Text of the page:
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Google Play removed 700,000 bad apps in 2017, 70% more than in 2016

In 2017, Google removed more than 700,000 apps that violated Google Play policies, that is 70% more than the year before. In a post on the Android Developers blog, the company shared details of Google Play’s efforts to protect Android users from misleading, inappropriate, or harmful apps.

To put that number in context, Statista pegs the total number apps on the Play Store at the end of 2017 at 3.5 million. That is 900,000 more than what it was at the end of 2016.

Google attributes these removals to its improved ability to detect abuse “through new machine learning models and techniques.”

“Not only did we remove more bad apps, we were able to identify and action against them earlier,” Google Play product manager Andrew Ahn wrote in the blog post. “99 percent of apps with abusive contents were identified and rejected before anyone could install them.

Another problem that Google says it tackled in 2017 was repeat offenders and “abusive developer networks at scale.” There were 100,000 such bad developers that were removed, with the company taking other steps to prevent the creation of new accounts.

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Apps on the chopping block

The blog mentions the three types of apps that Google went after in 2017:

  • Copycats: Apps that deceive users by impersonating legitimate apps, since those titles get a lot of search traffic for particular keywords. Impersonating apps are snuck into the Play Store through deceptive methods such as using confusable Unicode characters or hiding impersonating app icons in a different locale. In 2017, Google took down more than a quarter of a million copycat apps.
  • Inappropriate content: Apps that contain or promote content such as pornography, extreme violence, hate, and illegal activities are not allowed. The improved machine learning models sift through massive amounts of incoming app submissions and flag them for potential violations, aiding human reviewers to detect and block problematic apps. In 2017, Google took down tens of thousands of apps with inappropriate content.
  • Potentially Harmful Applications (PHAs): Malware that can harm people or their devices, such as apps that conduct SMS fraud, act as trojans, or phish users’ information. Google says it reduced the rate of PHA installs in 2017 via Google Play Protect by 50% compared to 2016.

Last year, Google put all of its malware scanning and detection technologies under the label Google Play Protect. With Play Protect the Android operating system automatically performs scans on installed applications to scan for anything that may be malicious, and users can also manually trigger scans of their Android smartphones in the updates section of the Play Store. The Google Play Protect logo also appears on the download page of an app that Google has deemed harmless.

There have been some glaring examples of apps giving Google’s security fence the slip though. In August 2017, the company discovered and kicked out 30 apps that were secretly using the devices they were installed on to perform DDoS attacks. In November it was reported that more than one million people downloaded a fake WhatsApp application within in a week. Earlier this month, the company removed 60 games from the Play Store — some of them meant for children — that were found to display pornographic ads.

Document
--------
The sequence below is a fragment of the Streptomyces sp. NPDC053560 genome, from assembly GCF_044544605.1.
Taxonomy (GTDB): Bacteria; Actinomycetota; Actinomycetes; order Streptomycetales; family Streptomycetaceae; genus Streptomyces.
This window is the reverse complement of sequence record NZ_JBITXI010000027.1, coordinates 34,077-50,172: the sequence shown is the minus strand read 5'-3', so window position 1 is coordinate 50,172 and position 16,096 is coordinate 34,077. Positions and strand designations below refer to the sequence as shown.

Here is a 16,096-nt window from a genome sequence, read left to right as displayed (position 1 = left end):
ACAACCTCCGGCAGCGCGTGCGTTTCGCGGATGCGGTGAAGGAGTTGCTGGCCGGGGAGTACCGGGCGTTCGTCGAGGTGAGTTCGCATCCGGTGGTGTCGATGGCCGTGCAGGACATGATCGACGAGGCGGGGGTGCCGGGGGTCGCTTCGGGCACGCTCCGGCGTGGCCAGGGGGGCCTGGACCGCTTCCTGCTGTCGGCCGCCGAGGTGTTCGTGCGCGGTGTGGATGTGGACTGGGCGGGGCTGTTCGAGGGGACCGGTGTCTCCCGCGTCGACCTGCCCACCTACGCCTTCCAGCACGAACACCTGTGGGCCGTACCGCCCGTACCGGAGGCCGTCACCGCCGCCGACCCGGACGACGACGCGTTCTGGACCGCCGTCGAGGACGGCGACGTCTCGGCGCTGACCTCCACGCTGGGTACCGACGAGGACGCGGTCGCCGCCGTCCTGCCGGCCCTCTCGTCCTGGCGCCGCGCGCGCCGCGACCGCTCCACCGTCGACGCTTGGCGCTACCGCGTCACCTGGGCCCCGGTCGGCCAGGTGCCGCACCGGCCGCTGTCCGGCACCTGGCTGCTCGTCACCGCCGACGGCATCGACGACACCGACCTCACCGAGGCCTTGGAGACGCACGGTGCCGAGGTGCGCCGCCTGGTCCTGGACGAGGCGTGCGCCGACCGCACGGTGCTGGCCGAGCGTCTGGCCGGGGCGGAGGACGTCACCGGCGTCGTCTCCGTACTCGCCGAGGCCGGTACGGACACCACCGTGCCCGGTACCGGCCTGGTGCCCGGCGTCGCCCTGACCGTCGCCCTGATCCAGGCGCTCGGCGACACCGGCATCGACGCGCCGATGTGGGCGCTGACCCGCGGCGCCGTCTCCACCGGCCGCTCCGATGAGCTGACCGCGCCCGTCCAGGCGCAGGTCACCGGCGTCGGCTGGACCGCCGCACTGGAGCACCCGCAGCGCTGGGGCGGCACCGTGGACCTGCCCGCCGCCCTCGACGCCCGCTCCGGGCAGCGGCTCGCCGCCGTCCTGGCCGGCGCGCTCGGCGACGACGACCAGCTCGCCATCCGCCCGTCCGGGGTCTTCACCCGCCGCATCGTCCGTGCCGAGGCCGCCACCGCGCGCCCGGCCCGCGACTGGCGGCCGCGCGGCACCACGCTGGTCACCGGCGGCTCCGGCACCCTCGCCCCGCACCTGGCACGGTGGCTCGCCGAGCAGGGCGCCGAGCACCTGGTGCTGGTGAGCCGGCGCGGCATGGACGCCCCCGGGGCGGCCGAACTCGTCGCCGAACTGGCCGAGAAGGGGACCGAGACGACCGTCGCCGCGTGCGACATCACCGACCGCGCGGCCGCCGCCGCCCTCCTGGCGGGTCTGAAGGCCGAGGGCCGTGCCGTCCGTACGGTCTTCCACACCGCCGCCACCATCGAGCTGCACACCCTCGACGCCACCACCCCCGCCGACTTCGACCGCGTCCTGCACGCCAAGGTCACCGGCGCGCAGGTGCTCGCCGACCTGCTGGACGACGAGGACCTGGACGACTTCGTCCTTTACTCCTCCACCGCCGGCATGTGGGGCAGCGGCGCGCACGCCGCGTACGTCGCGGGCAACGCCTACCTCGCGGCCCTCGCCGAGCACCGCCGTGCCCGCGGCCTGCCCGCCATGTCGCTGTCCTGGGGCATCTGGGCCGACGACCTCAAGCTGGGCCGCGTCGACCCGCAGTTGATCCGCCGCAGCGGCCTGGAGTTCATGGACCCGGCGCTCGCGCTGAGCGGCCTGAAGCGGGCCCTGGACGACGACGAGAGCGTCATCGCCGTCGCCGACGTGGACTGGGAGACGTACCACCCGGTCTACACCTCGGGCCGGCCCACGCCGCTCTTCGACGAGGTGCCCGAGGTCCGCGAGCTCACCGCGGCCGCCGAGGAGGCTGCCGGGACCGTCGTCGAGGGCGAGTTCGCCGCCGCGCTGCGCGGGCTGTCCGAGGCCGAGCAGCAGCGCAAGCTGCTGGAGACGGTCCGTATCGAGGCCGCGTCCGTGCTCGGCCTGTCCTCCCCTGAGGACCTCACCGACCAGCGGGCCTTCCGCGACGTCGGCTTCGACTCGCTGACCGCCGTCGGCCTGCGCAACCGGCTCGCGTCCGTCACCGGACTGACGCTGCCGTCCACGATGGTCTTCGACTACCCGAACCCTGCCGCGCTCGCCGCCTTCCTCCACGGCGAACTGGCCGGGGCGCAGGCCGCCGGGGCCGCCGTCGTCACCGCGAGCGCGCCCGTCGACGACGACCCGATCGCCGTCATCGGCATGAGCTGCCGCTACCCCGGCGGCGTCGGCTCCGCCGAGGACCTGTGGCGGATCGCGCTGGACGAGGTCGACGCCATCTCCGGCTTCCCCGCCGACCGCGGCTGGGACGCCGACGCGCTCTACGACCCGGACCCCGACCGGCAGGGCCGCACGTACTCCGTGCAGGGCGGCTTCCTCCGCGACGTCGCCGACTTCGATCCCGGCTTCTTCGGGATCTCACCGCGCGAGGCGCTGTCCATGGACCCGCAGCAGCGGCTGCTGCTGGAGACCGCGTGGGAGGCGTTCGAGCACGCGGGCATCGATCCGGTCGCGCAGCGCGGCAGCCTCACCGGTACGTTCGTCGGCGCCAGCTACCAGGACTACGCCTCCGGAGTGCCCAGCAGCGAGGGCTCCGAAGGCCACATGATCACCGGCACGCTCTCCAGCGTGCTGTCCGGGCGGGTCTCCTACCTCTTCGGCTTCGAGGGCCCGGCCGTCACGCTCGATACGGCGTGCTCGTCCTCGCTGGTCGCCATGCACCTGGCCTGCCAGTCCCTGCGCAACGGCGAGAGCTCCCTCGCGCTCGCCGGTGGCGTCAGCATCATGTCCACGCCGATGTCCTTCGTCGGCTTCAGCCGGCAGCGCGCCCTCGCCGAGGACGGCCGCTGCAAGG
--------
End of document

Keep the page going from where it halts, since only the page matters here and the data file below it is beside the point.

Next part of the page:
Security firm Check Point, this month alone reported malicious flashlight adware apps on Google Play. The issue spanned 22 different flashlight and utility apps with up to 7.5 million downloads.

Google acknowledged that a few bad apps and malicious developers “still manage to evade and trick our layers of defense.” But said that it takes them “extremely seriously, and will continue to innovate our capabilities to better detect and protect against abusive apps and the malicious actors behind them.”

Medianama’s take

Copycat app pose the biggest threat as they sometimes show up in search results on the Play Store. This is especially true for apps that are region locked where the original app doesn’t even appear in the search results. This could be solved showing the original app in the search results while making it clear that it is not officially available in the region.

The other key issue remains side loading of malicious apps, being an open platform Android allows users to download and install apps from outside its Play Store and the only layer of security is a single setting (enable unknown sources). This has led to users downloading and installing malware masquerading as legitimate apps that steal critical information from their phones. The only way to resolve this issue without compromising the openness of the platform would be to present warning screens on the Chrome browser while downloading unknown APKs (Android app installers).

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Written By

Writes about consumer technology, social media, digital services and tech policy. Is a gadget freak, gamer and Star Wars nerd.

MediaNama’s mission is to help build a digital ecosystem which is open, fair, global and competitive.



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